Unpenji, along with Yokomineji, had been on my mind ever since I left Kochi Prefecture. They were two of the highest points in the pilgrimage and I dreaded them. After getting past Yokomineji, Unpenji was next, standing at an imposing 900+ meters.
I got up early again because I was so far from the main henro route. I was actually a little disoriented when I woke up. I had dreamed that I was back home and waking up in Japan, I was a bit confused for a few seconds. I had a moment of homesickness before henro business took over.
I got started at 6am and left an osamefuda and a couple pieces of candy for the guesthouse owner with my key as thanks for his help with finding dinner last night. I really, really appreciated not eating convenience store food for once.
It took me about an hour to get out of town and get to the base of the mountain. After much debate, I decided to take the car route up the east side of the mountain instead of backtracking several kilometers to the trailhead (and the main henro route). It was longer, but with the distance I would have had to backtrack to get to the main route, it worked out to be roughly the same amount of kilometers, anyway. I also figured that, if I was going to walk about the same distance, I might as well be making progress up the mountain while I was at it.
I got to the base of the mountain around 7am and, sure enough, it was pretty much all uphill. Because the road was made for cars, though, it usually wasn’t steep and the road had many hairpin turns. Still, about 20 minutes in, I was sweating and had to stop to take off my jacket.
The first part of the walk took me past cute little houses and farm fields, but after maybe 2km, it got isolated and the road smaller. I was surrounded by trees and not much else. Once in a while, there would be a break in the trees and I could see just how far up I had gone. Impressive as it was, I still knew I had higher to climb.
I forced myself to go at a slow, deliberate pace. The entire road course was something like 10 or 11km. There was no point using up all my energy in the first few kilometers. Maybe I had learned a thing or two from the old men henro – they went slow but steady. So I went slow and steady, too.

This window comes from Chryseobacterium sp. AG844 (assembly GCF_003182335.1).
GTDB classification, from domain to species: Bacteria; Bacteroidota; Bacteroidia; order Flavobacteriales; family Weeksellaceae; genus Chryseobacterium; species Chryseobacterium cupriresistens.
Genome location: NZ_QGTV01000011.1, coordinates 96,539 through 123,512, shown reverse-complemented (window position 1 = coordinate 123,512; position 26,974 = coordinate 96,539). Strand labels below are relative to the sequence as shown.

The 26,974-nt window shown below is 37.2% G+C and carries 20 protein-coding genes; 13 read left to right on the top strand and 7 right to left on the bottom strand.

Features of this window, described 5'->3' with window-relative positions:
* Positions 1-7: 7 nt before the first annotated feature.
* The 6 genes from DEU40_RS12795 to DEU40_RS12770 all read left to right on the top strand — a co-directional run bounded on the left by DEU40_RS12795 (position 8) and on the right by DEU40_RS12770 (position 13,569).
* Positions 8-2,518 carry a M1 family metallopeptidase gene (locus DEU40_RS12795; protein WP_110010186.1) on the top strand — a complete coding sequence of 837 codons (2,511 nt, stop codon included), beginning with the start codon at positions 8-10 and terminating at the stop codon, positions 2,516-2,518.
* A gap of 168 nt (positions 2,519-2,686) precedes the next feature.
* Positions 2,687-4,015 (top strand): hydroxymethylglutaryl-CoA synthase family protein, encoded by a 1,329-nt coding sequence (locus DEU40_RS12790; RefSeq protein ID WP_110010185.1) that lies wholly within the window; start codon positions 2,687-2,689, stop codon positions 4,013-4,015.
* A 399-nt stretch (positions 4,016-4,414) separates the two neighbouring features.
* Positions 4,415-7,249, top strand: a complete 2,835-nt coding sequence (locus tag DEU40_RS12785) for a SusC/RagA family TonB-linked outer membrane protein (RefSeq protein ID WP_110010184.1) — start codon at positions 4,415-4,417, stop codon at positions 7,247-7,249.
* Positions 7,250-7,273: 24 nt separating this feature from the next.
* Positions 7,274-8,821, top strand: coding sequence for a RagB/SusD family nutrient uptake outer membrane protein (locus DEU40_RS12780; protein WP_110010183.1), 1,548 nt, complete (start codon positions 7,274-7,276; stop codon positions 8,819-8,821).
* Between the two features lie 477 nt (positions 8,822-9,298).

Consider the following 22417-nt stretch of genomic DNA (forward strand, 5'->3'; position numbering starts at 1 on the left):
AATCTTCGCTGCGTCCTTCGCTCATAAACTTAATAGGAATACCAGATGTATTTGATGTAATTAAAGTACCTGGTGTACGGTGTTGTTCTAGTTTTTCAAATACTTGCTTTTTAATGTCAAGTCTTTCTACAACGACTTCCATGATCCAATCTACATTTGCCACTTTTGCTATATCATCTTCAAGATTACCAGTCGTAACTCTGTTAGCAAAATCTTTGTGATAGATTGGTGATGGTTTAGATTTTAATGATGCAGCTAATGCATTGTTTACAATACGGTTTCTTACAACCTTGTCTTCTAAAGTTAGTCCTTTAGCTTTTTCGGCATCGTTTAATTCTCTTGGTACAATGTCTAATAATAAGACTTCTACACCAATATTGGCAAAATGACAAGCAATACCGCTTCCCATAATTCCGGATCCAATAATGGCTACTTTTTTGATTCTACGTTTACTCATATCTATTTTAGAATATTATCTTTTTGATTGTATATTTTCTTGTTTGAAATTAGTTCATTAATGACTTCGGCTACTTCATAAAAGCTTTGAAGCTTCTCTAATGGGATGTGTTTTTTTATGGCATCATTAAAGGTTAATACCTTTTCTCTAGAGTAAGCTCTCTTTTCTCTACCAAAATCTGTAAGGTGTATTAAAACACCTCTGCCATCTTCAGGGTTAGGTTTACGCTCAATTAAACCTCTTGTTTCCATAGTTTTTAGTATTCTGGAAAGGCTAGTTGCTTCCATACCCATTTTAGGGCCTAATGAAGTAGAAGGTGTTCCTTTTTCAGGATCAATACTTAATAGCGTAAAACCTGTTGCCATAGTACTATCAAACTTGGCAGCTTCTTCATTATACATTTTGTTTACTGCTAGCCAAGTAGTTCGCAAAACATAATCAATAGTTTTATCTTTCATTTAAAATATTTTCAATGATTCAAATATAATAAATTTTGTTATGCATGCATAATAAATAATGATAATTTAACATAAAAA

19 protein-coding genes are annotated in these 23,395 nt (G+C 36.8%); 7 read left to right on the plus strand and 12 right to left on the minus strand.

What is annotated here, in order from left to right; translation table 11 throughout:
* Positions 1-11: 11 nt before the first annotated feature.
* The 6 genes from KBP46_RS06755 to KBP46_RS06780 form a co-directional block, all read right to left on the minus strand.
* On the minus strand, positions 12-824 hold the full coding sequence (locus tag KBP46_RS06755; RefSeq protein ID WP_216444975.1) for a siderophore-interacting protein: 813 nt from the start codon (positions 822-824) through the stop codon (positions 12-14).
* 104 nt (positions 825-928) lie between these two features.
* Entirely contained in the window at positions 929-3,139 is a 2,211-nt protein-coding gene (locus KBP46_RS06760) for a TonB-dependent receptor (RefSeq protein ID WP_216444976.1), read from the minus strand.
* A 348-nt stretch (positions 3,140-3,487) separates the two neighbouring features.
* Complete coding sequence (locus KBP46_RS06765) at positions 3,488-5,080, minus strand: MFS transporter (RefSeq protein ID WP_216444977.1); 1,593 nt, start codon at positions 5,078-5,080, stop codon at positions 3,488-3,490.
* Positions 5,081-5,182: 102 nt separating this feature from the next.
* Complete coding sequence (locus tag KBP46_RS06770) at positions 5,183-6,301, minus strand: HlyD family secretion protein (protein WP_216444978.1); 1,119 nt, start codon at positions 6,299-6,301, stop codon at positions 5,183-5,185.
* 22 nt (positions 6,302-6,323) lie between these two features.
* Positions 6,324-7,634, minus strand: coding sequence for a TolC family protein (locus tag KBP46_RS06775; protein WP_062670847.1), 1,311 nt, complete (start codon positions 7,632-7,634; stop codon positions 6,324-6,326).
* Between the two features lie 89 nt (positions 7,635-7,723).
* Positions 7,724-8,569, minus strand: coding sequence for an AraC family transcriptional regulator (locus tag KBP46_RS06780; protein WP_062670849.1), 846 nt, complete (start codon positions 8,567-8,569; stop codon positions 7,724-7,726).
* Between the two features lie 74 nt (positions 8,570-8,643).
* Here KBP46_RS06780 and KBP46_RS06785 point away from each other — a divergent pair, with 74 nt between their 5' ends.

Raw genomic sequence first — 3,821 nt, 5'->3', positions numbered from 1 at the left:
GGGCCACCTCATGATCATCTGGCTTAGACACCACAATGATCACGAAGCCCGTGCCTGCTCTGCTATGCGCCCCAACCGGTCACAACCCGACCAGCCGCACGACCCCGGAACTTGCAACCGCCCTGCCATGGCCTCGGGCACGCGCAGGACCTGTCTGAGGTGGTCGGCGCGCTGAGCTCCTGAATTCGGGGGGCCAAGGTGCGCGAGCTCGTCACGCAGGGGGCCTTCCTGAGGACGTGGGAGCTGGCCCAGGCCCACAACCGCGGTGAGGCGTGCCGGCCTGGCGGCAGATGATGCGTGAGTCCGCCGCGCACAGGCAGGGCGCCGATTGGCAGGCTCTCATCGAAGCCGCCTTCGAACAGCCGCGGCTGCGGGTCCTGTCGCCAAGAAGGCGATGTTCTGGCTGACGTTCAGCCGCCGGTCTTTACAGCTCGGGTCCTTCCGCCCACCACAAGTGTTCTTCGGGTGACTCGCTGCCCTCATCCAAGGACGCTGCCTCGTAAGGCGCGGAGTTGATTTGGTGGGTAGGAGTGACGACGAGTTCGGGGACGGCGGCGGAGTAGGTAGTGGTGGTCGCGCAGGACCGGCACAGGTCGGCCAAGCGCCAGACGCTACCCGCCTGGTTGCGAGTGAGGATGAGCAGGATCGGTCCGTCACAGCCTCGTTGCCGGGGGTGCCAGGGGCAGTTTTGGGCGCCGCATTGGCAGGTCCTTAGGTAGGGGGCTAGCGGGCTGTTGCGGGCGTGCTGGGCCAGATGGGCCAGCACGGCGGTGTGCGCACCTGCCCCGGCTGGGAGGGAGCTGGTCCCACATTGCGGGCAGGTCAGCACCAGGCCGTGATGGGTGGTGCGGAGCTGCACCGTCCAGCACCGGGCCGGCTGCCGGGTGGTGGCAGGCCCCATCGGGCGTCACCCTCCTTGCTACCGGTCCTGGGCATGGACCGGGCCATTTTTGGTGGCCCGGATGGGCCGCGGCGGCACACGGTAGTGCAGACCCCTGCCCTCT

I was alone most of the time except for the occasional car passing by, so I had my iPod on to keep my mind off the climb. At one point, though, I heard an animal, hidden in the trees, growling. I had no idea what it was but from that point on, I made sure to strike the ground hard with my walking staff, jingling the bell as I went. Sometimes, I even sang out loud to my music. I hoped that would warn off any wild animals nearby. I really did not want to have to end my pilgrimage because I was attacked by a monkey or something.
Around the 600m elevation mark, the road leveled off for a while. It was a welcome break and my pace naturally picked up a little.
The last 2km were an uphill battle again, but this time, it was almost a constant incline with no real flat sections. At that point, I had been on the mountain for about two hours and my legs were getting tired. I was sweating again.
At that point, I was also high enough in the mountain that I was getting into some low-hanging clouds. It made the surrounding forests quite spooky, like something out of a horror film. I will admit, it sped my steps just a bit.